GLASGOW - The healthcare sector has a larger-than-usual presence at the annual United Nations (UN) climate change conference this year, bringing attention to how the planetary crisis could impact human well-being after a year ravaged by extreme weather events from floods to wildfires.
For the first time, the World Health Organisation (WHO) has a pavilion where programmes on the intersection between health and climate are being held over the two-week duration of COP26.
Dr Diarmid Campbell-Lendrum, head of the climate change and health unit at WHO, tweeted on Nov 3: "At first-ever COP health pavilion, with full programme of 60+ climate and health events, in person and online, throughout COP. Mask on, raring to go for #HealthyClimate."
During the second week of the conference, for example, delegates can sit in on discussions on topics such as the spread of infectious diseases as the world warms and on the links between climate change, food insecurity and children's health.
Dr Jeni Miller, executive director of the Global Climate and Health Alliance - a coalition of healthcare non-government groups and professional organisations worldwide - told The Straits Times that there has been a growing recognition by the climate community that health is a climate change issue.
"There's never been a health pavilion at the COP before," she said. "There's been a health booth or a health stand, but a health pavilion with two weeks of programming focused on the intersection of health and climate change, that's new."
The WHO is on Saturday (Nov 6) also convening the Global Conference on Health and Climate Change on the sidelines of COP26 with the alliance.
WHO director-general Tedros Adhanom Ghebreyesus said at the conference: "We have come together to highlight the unprecedented threat that climate change poses to human health and to raise the collective voice of health professionals in Glasgow and around the world."
He added: "Climate change is a global challenge, and the only way to address it is with a united front, working in partnership with many interlinking sectors, including energy, food systems, transport, finance, and others."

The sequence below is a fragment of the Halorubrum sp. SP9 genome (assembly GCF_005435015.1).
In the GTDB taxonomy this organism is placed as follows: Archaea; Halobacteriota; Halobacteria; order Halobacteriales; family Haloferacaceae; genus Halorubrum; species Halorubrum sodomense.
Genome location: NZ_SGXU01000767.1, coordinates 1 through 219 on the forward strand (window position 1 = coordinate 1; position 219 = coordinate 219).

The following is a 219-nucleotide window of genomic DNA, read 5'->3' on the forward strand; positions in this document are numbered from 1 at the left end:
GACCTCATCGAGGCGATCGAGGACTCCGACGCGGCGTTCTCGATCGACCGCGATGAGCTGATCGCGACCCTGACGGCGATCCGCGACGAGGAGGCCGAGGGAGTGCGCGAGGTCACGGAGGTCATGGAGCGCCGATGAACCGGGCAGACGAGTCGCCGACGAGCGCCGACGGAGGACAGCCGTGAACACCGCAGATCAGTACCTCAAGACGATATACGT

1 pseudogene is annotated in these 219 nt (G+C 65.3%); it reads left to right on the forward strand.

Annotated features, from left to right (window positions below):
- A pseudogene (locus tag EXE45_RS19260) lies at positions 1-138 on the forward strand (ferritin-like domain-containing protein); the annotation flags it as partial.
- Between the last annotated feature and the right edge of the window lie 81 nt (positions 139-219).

Last month, more than 550 organisations representing 46 million nurses, doctors and health professionals worldwide - about two-thirds of the global health workforce - signed an open letter to nations ahead of COP26, warning that the climate crisis is the single biggest health threat facing humanity, and called on world leaders to deliver on climate action.
Signatories included two Singapore organisations - the Singapore Paediatric Society and Third Spacing, a podcast run by local healthcare students.
The letter's publication coincided with the release of the WHO COP26 Special Report on Climate Change and Health, which establishes the inseparable links between climate and health, and highlights 10 priorities for safeguarding the health of people and the planet.
They include protecting and restoring nature, financing the green recovery, creating energy systems that protect and improve climate and health, and promoting healthy, sustainable and resilient food systems.
Asked the likely reasons for a larger presence of the healthcare community at COP26, Dr Miller said there are many in the healthcare sector who have for years been working to raise awareness on how climate change could impact human health.
"Unfortunately, we are also at a point where we are seeing the health impacts of climate change... all around the world and they're more dramatic and extreme," she added, citing record-breaking wildfires, floods and droughts that drive famines.
"It's become more undeniable for ordinary people, for every country and for the health community," Dr Miller told ST.
The Covid-19 pandemic could also have had an impact.
"The pandemic put people on notice about what happens when you have a global health crisis, and how serious and widespread and far-reaching the consequences of that are," Dr Miller said.
"Climate change is a looming health crisis. It's already unfolding. We don't want to see another global health crisis. We want to prevent this. And I think that has fed into the conversation around climate change as well."